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Re: Emacs learning curve

From: David Kastrup
Subject: Re: Emacs learning curve
Date: Fri, 16 Jul 2010 07:30:58 +0200
User-agent: Gnus/5.13 (Gnus v5.13) Emacs/24.0.50 (gnu/linux)

Richard Stallman <address@hidden> writes:

>     * A scroll bar typically is associated with the view, not the
>     paper: when you 
>     drag it down, the view moves down (and the paper up).
>     * A hand pointer typically is associated with the paper, not the
>     view; when you
>     drag it down, the paper moves down (and the view up).
> When these command names were chosen, Emacs had neither of those, and
> both analyses made sense. I chose to identify them with the paper.

> Since Emacs has scroll bars, and no hand pointers, it would be more
> consistent today if the scroll commands were named identifying with
> the view.

No, it wouldn't.  You can't exchange the "move in text" view with the
"move the canvas" view interchangeably because Emacs definitely moves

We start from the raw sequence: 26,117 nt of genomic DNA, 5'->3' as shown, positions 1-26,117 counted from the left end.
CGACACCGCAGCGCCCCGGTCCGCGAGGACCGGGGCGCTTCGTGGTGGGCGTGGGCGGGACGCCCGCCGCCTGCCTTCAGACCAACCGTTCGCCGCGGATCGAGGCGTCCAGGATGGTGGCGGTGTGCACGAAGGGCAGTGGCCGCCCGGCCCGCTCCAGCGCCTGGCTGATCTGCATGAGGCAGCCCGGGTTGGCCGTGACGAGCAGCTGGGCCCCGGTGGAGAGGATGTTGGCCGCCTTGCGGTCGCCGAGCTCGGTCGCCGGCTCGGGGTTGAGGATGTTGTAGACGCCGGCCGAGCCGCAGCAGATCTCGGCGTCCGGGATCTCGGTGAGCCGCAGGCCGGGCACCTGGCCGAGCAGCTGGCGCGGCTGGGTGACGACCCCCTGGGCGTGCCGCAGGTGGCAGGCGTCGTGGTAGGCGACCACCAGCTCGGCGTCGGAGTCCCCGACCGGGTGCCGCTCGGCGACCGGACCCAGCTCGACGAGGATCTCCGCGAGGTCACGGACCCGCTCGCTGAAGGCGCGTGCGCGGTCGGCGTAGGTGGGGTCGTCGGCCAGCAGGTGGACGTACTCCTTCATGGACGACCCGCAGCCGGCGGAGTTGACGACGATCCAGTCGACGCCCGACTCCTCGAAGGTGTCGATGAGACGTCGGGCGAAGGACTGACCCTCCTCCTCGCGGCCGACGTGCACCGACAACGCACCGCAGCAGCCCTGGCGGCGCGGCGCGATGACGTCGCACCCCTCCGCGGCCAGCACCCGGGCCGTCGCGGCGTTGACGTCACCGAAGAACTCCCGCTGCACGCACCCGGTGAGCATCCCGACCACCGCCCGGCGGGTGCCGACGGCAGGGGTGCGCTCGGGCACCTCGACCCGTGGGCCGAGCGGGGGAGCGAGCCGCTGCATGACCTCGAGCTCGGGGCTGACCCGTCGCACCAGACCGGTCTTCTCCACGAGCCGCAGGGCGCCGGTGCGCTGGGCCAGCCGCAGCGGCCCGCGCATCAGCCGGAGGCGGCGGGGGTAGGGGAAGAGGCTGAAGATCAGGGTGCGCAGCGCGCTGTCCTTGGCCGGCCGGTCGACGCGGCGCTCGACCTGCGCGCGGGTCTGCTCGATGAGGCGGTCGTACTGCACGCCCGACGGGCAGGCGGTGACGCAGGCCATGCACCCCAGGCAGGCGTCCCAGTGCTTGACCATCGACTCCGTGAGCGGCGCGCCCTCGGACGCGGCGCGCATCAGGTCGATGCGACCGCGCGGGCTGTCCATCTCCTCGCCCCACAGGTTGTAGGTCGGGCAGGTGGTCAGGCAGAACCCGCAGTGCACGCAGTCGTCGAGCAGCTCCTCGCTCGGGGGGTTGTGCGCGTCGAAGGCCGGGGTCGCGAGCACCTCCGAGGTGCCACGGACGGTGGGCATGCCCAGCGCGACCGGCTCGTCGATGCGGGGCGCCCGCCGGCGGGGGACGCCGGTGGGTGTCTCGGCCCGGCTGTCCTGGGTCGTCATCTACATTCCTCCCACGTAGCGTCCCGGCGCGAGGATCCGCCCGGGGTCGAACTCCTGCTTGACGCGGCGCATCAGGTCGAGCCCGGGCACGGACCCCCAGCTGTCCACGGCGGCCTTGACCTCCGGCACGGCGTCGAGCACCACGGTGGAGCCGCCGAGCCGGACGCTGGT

the canvas.  Any point movement associated with it happens as a side
effect of keeping point on-screen.  So if for example you put point in
the middle of your window, then use C-u 3 next (bound to
scroll-up-command), then the canvas will move 3 lines up, but point will
stay put at its buffer position.  The only perceived motion here is
indeed up.

Without the equivalent of some scroll-in-place functionality, the scroll
commands are _not_ a reliable way of moving point through the buffer.
You could claim they are a reliable way of moving window-start through
the buffer.  But I don't think that a user really thinks of window-start
as a separate user-controlled entity.

David Kastrup

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